Notes From Underground, Volume 1 – 23 Bands That Are Revitalizing the Underground

While there’s sadly a plethora of formerly interesting bands now attempting to appeal to the lowest common denominator via lazy songwriting and lack of inspiration, there’s plenty of exciting acts that are rising from their local scenes to tour with known quantities. Some, like Knocked Loose, seemingly did so overnight – while others, like Code Orange, took more of a slow burning route to get nominated for Grammy awards.

No matter which way you slice it, if you’re a fan of hardcore, metalcore, grindcore, or really any heavy music subgenre, there’s plenty of exciting acts coming around. On this first edition of Notes From Underground, we’re bringing you the best the underground has to offer. Strap yourselves in and discover something new today.

Thirty Night Of Violence (To Die In Your Portrait)

I’m simply not going to mince words here. The guitar break at the 1:42 mark of “Apathy In Greyscale” is one of the biggest metallic hardcore calls to arms that you’ll hear, presenting a moment that is likely to translate very well into the live setting. Strongly reminscent of Until The Ink Runs Out // Vanity-era Eighteen Visions, the song’s frantic drumming and pace is a certain highlight of this debut EP, which honestly sounds more like the work of an established act. The short songs and runtime work in the band’s favor, as it simply wants you leaving more.

Knocked Loose (Laugh Tracks)

One of the fastest-rising hardcore/metalcore (whatever you want to label them as) bands in recent memory, Oldham County’s Knocked Loose fit on a variety of tours, from their current direct support to Beartooth, to headlining their own tours and bringing along other notable underground acts. Knocked Loose is helping to make heavy music a good time, once again.

Left Behind (Seeing Hell)

Left Behind is essentially Crowbar-influenced sludgy hardcore with lots of metal influence, too. Vocalist Zachary Hatfield simply makes you feel every word he says, and tracks like “Tough Love” and “Scarred Soul” maintain an emotional and lyrical depth that is captivating – of course, when the riffs aren’t bludgeoning you in the face.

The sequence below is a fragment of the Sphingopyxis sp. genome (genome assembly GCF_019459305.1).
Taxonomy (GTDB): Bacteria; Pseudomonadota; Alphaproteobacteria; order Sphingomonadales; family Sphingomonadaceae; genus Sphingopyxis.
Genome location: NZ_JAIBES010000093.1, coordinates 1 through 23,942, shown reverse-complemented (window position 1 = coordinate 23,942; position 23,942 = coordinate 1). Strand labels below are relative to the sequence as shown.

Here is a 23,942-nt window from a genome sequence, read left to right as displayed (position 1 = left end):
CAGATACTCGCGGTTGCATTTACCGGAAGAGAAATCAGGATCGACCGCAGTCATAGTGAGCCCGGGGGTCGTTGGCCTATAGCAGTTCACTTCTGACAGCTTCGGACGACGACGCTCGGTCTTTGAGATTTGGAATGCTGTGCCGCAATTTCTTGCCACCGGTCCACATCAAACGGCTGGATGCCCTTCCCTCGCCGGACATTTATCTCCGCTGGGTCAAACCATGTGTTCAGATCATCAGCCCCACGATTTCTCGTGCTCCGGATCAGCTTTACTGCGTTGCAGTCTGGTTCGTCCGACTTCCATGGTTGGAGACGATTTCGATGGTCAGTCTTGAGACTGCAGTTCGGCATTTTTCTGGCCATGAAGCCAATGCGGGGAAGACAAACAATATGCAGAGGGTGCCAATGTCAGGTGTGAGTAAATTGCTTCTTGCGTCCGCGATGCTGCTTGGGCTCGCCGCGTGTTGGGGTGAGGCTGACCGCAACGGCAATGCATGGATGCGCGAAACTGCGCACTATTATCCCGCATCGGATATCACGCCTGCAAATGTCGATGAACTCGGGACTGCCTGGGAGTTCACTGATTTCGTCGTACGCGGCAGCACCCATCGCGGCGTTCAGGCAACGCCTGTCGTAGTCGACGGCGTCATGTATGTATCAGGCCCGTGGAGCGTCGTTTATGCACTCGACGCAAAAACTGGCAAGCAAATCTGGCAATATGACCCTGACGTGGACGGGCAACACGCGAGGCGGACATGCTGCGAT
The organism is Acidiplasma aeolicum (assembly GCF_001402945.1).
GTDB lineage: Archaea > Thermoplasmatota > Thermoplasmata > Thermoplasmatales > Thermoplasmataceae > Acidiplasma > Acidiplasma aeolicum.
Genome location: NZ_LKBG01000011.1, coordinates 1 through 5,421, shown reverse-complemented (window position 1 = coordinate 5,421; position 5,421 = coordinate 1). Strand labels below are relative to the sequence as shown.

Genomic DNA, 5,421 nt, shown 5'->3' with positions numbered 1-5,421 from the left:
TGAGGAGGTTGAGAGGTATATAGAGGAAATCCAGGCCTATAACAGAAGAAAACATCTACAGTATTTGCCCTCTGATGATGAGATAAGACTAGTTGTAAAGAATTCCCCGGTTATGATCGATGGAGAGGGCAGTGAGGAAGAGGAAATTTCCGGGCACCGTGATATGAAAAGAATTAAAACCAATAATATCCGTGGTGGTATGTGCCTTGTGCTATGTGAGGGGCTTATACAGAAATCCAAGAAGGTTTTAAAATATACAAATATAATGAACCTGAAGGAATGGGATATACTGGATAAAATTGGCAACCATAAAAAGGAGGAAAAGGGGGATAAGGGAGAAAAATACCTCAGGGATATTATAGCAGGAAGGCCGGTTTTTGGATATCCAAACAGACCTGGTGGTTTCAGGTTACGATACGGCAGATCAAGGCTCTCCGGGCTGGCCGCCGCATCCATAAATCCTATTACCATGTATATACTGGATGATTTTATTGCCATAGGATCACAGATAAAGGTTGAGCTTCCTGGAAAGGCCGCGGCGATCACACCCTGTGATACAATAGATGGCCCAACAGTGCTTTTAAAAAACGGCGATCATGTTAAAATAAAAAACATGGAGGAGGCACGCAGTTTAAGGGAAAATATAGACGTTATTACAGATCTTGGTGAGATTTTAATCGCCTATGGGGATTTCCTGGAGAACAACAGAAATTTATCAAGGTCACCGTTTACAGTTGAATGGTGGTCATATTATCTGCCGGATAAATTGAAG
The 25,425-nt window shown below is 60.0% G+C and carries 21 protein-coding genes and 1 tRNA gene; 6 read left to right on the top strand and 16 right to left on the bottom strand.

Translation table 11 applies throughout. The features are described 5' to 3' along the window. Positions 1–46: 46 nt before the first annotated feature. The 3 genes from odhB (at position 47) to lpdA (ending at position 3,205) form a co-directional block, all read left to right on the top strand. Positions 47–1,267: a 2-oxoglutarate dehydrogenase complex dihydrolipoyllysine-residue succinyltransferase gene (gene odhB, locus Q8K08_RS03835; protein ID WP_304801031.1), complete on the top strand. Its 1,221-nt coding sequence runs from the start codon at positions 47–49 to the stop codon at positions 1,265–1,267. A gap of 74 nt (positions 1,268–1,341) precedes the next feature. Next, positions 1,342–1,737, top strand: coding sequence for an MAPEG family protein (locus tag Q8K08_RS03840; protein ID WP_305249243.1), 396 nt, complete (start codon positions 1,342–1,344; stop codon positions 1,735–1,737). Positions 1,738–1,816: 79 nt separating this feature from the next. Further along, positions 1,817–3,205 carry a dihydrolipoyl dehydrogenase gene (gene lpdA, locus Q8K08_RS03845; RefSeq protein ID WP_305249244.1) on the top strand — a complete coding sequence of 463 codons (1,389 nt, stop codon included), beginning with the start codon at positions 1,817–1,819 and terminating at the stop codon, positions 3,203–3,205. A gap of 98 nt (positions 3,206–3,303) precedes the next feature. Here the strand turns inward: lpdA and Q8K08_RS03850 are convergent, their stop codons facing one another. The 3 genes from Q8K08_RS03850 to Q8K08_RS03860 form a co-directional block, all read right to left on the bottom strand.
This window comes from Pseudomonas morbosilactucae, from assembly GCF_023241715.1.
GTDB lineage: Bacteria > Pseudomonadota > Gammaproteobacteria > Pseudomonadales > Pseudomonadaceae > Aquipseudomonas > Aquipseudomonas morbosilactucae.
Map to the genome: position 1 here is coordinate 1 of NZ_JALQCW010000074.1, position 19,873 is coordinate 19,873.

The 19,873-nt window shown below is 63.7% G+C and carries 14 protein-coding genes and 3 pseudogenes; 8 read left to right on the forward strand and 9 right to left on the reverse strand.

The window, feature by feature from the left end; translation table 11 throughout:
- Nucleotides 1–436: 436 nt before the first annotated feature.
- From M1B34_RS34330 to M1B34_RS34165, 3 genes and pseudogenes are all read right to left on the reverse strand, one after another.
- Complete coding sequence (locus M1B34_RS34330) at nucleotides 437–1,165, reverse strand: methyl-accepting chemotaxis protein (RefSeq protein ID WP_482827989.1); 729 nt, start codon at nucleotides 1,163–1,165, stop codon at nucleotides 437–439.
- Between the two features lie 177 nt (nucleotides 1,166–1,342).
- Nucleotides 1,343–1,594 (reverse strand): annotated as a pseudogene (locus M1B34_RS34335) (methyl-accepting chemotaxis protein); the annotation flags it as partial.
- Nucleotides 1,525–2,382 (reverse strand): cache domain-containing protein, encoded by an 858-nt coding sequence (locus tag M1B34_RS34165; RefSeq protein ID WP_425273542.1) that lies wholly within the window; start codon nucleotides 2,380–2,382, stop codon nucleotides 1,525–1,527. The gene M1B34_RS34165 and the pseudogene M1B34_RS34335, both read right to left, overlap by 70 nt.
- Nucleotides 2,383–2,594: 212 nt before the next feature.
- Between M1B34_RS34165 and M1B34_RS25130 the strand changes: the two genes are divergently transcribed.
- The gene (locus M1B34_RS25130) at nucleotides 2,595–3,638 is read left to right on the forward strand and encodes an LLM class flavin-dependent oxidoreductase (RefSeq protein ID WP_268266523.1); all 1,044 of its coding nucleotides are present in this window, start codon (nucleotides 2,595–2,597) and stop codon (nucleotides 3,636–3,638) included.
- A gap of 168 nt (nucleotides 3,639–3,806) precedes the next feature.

Jesus Piece (Only Self)

The Philly hardcore scene is more promising than ever, and the new Jesus Piece record, Only Self, is proof of that. Consider this your warning – tracks like “Neuroprison” and the death metal-leaning “Dog No Longer” simply command your attention.

Code Orange (Forever)

Not too long ago, Code Orange was playing basement shows to anyone who’d listen. Fast forward 5+ years, and they’re getting nominated for a Grammy award and having Corey Taylor join them on “The Hunt”. Persistence pays off. Their rules, their way.

Turnstile (Time and Space)

Turnstile takes the groove of mid-90’s post-hardcore and the catchiness of punk rock, and turns it into something that can’t really be duplicated. Fun as hell.

Vein (Errorzone)

Errorzone is simply one of the most blistering records of 2018. Putting this record next to some of the greats of the underground, like Converge and Botch, isn’t far-fetched – and the way the Boston metalcore outfit incorporates nu-metal and industrial touches on “Doomtech” and “Demise Automation” is awfully impressive. Vein may well have started a revolution here.

Orthodox (Sounds Of Loss)

Another vicious Tennessee heavy band, 2017’s Sounds Of Loss creates vicious, hardcore-influenced metal with some impressive drumming on tracks like “Panic”. The song is probably the best track here, along with guitar riffs that hit like a freight train.

Conjurer (Mire)

Holy Roar Records, as you will see on this feature, are pumping out intriguing bands seemingly every single day. Conjurer, on just their debut full-length, manage to meld post-metal, sludge metal, and even some post-black metal into a vicious and interesting concoction that never really gets stale.

M0L (Jord)

Another post-black metal band, you say? The Danish outfit really deliver here, and while the vocals may take some getting used to, the young band is moving the genre into potentially very interesting directions. It’s also not a slog to get through, clocking in at around 40 minutes. “Storm” is probably the best track here.